"We set out to be a small neighborhood staple, and I think we have achieved that," Mountain Province owner Ray Luna says of his coffee shop on Meserole Street in East Williamsburg. "We're the gay POC 'Cheers' of coffee shops, and we hope that we will continue to have a home in this block amidst the rabid gentrification of Brooklyn."

There are a few things that make this space unique. The beans used to make the espresso drinks are sourced exclusively from the Philippines and the cafe specializes in Filipino pastries. The intimate interior, decorated with palm tree-patterned wallpaper, the cabinets filled with old pots and vintage photographs, and even a shrine dedicated to the Infant Jesus and the Virgin Mary, feel more like a Filipino grandmother's kitchen than many of the other hip coffee shops in the neighborhood.

This is no coincidence. Luna tells us that he was inspired to open the cafe three years ago by his own grandmother, the matriarch of his family. "My grandmother was able to provide and send six kids to school by baking cakes for the neighborhood. Soon after, my mom and my aunt followed in her footsteps in one form or another," Luna told us. "So in a way, our tiny shop is a celebration of her legacy and the legacy of my family" he adds.

Even the house-made pastries sold at Mountain Province are made with his grandmother's recipes. One of the most popular items on their menu is their cassava cake, made of grated yucca, coconut milk, coconut cream and topped with a layer of organic condensed milk. Their ensaymada, a brioche bun filled with ube (purple yam), is also a favorite among customers.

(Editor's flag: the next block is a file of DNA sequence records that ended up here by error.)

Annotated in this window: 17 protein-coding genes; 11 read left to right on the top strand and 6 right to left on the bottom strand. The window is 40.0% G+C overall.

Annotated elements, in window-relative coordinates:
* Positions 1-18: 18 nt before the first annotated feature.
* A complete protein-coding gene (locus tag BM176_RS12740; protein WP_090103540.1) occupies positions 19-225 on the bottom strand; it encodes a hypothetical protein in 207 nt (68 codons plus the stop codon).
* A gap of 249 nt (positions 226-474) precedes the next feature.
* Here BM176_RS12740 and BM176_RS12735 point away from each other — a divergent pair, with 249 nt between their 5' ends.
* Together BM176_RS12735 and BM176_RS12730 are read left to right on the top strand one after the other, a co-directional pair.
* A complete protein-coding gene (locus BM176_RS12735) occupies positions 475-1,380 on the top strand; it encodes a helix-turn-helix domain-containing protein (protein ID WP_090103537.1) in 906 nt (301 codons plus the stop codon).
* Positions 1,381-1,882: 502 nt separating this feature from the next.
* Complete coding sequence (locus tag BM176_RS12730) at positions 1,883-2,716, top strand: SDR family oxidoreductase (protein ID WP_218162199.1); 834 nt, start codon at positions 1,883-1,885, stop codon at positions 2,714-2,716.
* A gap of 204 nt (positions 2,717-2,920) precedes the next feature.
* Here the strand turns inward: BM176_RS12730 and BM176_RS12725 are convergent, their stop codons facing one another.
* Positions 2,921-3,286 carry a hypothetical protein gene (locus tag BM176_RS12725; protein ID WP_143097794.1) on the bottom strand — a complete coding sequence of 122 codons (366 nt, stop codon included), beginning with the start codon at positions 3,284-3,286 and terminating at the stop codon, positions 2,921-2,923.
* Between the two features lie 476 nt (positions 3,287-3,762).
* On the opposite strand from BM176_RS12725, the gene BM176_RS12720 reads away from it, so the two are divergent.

Mountain Province's Cassava Cake (Joshel Melgarejo/Gothamist)

The only coffee shop in New York City that serves solely Philippine-sourced coffee beans, Mountain Province focuses on offering ethically-sourced, fair trade coffee beans provided by Kalsada Coffee, a roaster that works with small independent coffee farmers in the Philippines. Luna says he chose to do this because he "wanted to support the coffee farmers in the Philippines and to promote the Philippine coffee industry here." Mountain Province also used to serve the high profile civet ("cat poop") coffee, but had to stop because the demand for it was low due to its cost.

Luna initially wanted to open Mountain Province as a safe space for his friends, who identify as LGBTQIA+ and POC. His friends, including his partner, have subsequently joined the Mountain Province team as staff, as well as business partners. They each have their own stories of migrant struggle, since, like Luna, they emigrated to America from areas in the Philippines such as Manila, Cebu, Misamis, and Pampanga.

Chevy Evangelista, Ray's best friend—who was a dental assistant for 12 years before becoming the coffee shop's barista—told us that what sets them apart from other cafes is their customer service. "I'm figuring it out myself, whether its a Filipino thing or whatever, we're really friendly with our customers. We know most of their first names. We've gone to dinner with some of them. We're very hardworking and we get pleasure from serving food and coffee to the neighborhood."

Mountain Province is located at 9 Meserole Street, (718) 387-7030; mountainprovincecoffee.com